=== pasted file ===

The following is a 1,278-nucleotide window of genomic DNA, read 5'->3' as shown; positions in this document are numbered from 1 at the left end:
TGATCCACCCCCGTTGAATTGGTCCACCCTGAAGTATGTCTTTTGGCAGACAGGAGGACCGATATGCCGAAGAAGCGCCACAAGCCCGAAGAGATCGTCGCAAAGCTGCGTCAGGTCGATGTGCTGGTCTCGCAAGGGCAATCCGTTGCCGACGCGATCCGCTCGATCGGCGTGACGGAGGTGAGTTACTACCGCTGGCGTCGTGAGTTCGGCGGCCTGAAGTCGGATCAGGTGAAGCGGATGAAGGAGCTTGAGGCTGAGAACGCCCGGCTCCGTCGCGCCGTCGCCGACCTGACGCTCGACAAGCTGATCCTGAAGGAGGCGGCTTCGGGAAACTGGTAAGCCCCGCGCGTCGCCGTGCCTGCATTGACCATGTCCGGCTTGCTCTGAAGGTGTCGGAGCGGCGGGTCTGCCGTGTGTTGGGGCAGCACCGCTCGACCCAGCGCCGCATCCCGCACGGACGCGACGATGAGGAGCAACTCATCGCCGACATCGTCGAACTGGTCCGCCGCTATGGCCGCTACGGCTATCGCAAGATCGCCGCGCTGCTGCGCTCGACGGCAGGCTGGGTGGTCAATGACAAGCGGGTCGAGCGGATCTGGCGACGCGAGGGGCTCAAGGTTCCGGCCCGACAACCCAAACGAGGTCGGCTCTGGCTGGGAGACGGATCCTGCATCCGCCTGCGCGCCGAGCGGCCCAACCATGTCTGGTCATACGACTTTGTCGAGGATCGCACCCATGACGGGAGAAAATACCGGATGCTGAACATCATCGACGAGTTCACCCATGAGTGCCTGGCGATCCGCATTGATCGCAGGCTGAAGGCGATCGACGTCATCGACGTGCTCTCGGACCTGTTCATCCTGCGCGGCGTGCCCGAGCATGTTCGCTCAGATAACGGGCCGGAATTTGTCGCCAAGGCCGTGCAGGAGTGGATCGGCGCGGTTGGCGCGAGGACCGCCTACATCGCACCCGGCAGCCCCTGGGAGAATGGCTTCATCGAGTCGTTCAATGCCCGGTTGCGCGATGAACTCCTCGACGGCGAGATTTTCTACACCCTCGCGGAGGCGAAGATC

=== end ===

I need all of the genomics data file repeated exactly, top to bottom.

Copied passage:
The following is a 1,278-nucleotide window of genomic DNA, read 5'->3' as shown; positions in this document are numbered from 1 at the left end:
TGATCCACCCCCGTTGAATTGGTCCACCCTGAAGTATGTCTTTTGGCAGACAGGAGGACCGATATGCCGAAGAAGCGCCACAAGCCCGAAGAGATCGTCGCAAAGCTGCGTCAGGTCGATGTGCTGGTCTCGCAAGGGCAATCCGTTGCCGACGCGATCCGCTCGATCGGCGTGACGGAGGTGAGTTACTACCGCTGGCGTCGTGAGTTCGGCGGCCTGAAGTCGGATCAGGTGAAGCGGATGAAGGAGCTTGAGGCTGAGAACGCCCGGCTCCGTCGCGCCGTCGCCGACCTGACGCTCGACAAGCTGATCCTGAAGGAGGCGGCTTCGGGAAACTGGTAAGCCCCGCGCGTCGCCGTGCCTGCATTGACCATGTCCGGCTTGCTCTGAAGGTGTCGGAGCGGCGGGTCTGCCGTGTGTTGGGGCAGCACCGCTCGACCCAGCGCCGCATCCCGCACGGACGCGACGATGAGGAGCAACTCATCGCCGACATCGTCGAACTGGTCCGCCGCTATGGCCGCTACGGCTATCGCAAGATCGCCGCGCTGCTGCGCTCGACGGCAGGCTGGGTGGTCAATGACAAGCGGGTCGAGCGGATCTGGCGACGCGAGGGGCTCAAGGTTCCGGCCCGACAACCCAAACGAGGTCGGCTCTGGCTGGGAGACGGATCCTGCATCCGCCTGCGCGCCGAGCGGCCCAACCATGTCTGGTCATACGACTTTGTCGAGGATCGCACCCATGACGGGAGAAAATACCGGATGCTGAACATCATCGACGAGTTCACCCATGAGTGCCTGGCGATCCGCATTGATCGCAGGCTGAAGGCGATCGACGTCATCGACGTGCTCTCGGACCTGTTCATCCTGCGCGGCGTGCCCGAGCATGTTCGCTCAGATAACGGGCCGGAATTTGTCGCCAAGGCCGTGCAGGAGTGGATCGGCGCGGTTGGCGCGAGGACCGCCTACATCGCACCCGGCAGCCCCTGGGAGAATGGCTTCATCGAGTCGTTCAATGCCCGGTTGCGCGATGAACTCCTCGACGGCGAGATTTTCTACACCCTCGCGGAGGCGAAGATC